Definition of Manufacturer's Representative

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    Significance

    • A manufacturer's representative usually makes sales calls to manufacturing, wholesale, retail and government clients. Sometimes, they may also call on institutional entities such as hospitals or schools. The job of a manufacturer's representative is to offer each client multiple product lines from various manufacturers. Some of these professionals may offer competitive products, while others deal with noncompeting products. Whatever the case, the manufacturer's representative usually makes sales presentations to clients, shows product samples and even demonstrates certain products.

    Types of Products

    • Manufacturer's representatives can sell consumer, industrial, technical, scientific, agricultural, mechanical, food and pharmaceutical products, according to the "Occupational Outlook Handbook: 2010 to 2011 Edition" of the Bureau of Labor Statistics. Often, these sale professionals must attend trade shows or seminars to keep up with the latest products.

    Function

    • The manufacturer's representative may also perform various merchandising activities in retail stores. For example, a manufacturer's representative who sells packaged soaps and detergents might build displays to promote certain brands. Additionally, he may place point-of-purchase (POP) materials, including shelf tag cards, to highlight the particular location of a soap or detergent item. Additionally, the manufacturer's representative might coordinate advertising for insertion in a store's paper or advertising booklet, or even hang banners or put up window displays.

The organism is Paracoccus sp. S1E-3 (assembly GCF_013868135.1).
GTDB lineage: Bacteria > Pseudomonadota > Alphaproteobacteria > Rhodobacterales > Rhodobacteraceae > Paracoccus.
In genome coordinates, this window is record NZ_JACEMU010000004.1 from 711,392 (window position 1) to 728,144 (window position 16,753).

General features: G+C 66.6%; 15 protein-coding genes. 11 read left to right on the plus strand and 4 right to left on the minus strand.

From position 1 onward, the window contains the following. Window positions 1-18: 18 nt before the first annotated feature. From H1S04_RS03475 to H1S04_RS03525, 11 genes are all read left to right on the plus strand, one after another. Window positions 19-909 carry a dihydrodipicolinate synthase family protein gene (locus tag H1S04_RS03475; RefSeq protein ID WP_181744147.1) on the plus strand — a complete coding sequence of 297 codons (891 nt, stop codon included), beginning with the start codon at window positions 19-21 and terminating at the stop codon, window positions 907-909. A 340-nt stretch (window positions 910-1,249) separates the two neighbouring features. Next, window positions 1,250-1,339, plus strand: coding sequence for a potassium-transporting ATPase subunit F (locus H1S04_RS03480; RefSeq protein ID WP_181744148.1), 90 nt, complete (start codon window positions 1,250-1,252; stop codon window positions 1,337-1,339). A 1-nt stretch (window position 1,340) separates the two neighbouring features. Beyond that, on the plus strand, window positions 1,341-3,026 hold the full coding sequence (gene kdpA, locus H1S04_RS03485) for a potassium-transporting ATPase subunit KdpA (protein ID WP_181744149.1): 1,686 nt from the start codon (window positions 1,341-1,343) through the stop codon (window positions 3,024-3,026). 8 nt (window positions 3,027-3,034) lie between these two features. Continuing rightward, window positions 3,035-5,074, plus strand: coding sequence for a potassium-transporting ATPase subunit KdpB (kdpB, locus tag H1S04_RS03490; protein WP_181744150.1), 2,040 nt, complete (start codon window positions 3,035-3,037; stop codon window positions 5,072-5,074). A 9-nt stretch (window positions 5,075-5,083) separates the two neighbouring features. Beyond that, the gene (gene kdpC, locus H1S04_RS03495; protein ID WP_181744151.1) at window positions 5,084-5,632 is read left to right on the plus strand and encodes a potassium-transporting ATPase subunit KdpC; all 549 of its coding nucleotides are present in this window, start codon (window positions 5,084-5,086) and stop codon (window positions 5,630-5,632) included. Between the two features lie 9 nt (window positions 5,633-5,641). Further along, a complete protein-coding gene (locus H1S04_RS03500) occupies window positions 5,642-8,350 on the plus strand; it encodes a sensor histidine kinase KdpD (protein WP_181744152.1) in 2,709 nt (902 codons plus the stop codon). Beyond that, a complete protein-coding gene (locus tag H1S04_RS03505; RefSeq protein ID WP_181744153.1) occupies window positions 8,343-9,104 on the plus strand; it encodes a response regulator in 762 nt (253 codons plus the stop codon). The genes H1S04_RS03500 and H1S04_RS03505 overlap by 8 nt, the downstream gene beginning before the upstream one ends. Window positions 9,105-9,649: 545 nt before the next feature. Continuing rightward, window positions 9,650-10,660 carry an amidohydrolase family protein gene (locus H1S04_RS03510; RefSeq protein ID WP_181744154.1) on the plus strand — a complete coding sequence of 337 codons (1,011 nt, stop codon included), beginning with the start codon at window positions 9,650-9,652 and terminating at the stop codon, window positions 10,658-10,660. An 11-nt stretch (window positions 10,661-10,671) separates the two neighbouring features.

Considerations

    • A manufacturer's representative will often have to install technical products for her clients. For example, a manufacturer's representative who sells an assembly line apparatus will likely have to install it for her manufacturing client. She might also recommend ancillary products that help improve the efficiency of the assembly line. Additionally, the manufacturer's representative will need to occasionally perform routine maintenance on the assembly line, if it breaks down.

    Geography

    • Most manufacturer's representatives cover regional territories. Hence, they are often required to travel and may spend weeks away from home. Manufacturer's representatives who travel will often need to arrange flights, plan routes, schedule appointments and keep track of expenses.

    Salary and Job Outlook

    • The annual salary for a manufacturer's representative usually falls between $35,000 and $90,000, depending on experience, according to payscale.com. Manufacturer's representatives who have 20 or more years of experience can expect to earn closer to $90,000. Additionally, the number of sales jobs, including manufacturer's representatives, is expected to increase 7 percent per year between 2008 and 2010, according to the Bureau of Labor Statistics of the U.S. Department of Labor.

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